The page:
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Using means‐end structures for benefit segmentation: An application to services

Günther Botschen (Marketing and Law Group, Aston University, Birmingham, UK)
Eva M. Thelen (Department of Marketing, University of Innsbruck, Austria)
Rik Pieters (Department of Business Administration, Tilburg University, The Netherlands)

European Journal of Marketing

ISSN: 0309-0566

Article publication date: 1 February 1999



Although the basic idea of benefit segmentation lies in using causal, as opposed to descriptive, factors as segmentation criteria, most of the empirical studies do not differentiate between product attributes and the benefit sought by consumers. The objectives of this article are to clarify the distinction between attributes and benefits sought, and to apply a modified laddering technique, based on means‐end theory to use the elicited benefits to form benefit segments. A comparison with attribute‐based segments demonstrates that means‐end chains provide a powerful tool for “true” benefit segmentation.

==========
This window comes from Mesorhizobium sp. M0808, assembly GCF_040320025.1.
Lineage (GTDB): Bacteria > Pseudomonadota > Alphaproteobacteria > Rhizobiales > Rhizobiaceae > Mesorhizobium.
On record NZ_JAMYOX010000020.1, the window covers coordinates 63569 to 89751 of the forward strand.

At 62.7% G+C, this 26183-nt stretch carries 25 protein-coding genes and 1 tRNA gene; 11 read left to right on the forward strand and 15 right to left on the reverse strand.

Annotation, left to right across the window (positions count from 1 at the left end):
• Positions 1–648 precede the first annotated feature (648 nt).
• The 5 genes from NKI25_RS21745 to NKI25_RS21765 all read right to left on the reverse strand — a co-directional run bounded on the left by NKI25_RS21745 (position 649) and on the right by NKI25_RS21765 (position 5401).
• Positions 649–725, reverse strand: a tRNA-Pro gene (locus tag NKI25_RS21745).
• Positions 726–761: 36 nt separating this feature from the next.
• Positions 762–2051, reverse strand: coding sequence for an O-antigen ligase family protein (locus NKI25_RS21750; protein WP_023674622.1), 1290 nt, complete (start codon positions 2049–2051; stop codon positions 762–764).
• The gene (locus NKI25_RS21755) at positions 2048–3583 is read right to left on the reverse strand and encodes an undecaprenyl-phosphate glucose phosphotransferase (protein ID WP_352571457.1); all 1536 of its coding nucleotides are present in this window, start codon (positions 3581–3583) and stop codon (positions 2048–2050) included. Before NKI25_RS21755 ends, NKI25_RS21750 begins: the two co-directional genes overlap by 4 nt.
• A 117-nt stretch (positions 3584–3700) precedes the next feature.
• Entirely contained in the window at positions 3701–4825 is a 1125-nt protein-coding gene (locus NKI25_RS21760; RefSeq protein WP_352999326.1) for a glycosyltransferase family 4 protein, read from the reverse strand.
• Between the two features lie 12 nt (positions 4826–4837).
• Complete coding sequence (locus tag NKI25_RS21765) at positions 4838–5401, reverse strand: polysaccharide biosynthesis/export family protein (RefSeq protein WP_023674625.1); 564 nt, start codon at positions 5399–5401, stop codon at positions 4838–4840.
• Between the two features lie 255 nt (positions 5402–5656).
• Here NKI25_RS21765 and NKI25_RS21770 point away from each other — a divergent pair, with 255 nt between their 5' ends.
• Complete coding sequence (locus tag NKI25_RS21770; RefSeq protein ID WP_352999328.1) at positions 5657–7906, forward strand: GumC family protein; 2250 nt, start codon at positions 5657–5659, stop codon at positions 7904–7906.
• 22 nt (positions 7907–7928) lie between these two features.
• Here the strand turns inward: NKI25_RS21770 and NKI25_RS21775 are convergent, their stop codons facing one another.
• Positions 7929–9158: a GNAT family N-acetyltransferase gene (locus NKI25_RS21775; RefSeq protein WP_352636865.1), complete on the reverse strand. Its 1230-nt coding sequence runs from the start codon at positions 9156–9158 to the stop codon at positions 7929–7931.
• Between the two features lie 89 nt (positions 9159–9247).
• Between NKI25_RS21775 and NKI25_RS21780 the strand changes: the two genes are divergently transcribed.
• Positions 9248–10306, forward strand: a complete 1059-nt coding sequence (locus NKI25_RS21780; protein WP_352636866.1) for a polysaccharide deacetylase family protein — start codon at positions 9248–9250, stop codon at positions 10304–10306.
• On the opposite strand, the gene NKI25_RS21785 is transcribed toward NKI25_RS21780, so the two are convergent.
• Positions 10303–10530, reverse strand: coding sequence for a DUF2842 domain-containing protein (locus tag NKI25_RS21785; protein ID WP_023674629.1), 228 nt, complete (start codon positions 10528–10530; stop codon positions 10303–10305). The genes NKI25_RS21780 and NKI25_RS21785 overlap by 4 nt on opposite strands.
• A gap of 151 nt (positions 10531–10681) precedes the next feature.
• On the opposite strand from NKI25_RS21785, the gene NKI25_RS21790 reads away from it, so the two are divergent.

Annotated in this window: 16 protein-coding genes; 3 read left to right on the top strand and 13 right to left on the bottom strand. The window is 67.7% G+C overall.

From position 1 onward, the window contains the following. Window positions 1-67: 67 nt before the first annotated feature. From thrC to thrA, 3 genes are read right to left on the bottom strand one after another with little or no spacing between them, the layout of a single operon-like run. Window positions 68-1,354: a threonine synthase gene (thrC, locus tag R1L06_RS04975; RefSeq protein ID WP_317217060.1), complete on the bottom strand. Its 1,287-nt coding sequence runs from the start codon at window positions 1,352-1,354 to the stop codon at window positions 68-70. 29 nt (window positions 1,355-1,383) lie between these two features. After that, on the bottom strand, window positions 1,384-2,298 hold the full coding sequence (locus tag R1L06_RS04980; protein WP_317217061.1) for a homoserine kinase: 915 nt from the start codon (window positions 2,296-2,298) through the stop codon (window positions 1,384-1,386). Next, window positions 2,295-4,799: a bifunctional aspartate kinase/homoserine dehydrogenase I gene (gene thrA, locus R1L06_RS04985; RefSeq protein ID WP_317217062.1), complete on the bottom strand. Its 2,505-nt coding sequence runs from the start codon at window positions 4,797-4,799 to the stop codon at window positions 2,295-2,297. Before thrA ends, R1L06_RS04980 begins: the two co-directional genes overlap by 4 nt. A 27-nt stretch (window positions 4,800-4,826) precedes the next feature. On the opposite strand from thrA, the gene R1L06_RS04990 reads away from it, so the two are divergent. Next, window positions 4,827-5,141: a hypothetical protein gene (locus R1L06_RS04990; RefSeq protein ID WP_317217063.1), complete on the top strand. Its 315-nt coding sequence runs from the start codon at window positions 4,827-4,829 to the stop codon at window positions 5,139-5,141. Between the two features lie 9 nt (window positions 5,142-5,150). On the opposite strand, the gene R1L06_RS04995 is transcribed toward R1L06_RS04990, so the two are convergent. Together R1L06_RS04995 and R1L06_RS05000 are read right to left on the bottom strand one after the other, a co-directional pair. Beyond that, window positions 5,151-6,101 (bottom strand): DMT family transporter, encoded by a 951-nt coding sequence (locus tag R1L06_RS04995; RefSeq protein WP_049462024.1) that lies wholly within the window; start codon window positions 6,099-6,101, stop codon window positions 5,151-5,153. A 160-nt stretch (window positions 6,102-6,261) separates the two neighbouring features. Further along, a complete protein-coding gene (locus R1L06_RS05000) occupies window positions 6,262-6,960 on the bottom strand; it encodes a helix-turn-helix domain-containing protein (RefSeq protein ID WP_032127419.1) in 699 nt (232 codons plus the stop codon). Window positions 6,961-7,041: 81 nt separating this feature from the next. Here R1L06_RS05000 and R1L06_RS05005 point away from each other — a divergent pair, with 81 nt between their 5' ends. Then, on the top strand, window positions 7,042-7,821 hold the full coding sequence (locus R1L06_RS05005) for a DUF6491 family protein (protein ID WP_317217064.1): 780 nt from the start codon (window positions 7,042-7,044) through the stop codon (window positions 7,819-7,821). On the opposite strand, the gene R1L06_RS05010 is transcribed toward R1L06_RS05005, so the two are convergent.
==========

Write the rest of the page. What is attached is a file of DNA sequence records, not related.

Botschen, G., Thelen, E.M. and Pieters, R. (1999), "Using means‐end structures for benefit segmentation: An application to services", European Journal of Marketing, Vol. 33 No. 1/2, pp. 38-58.




Copyright © 1999, MCB UP Limited

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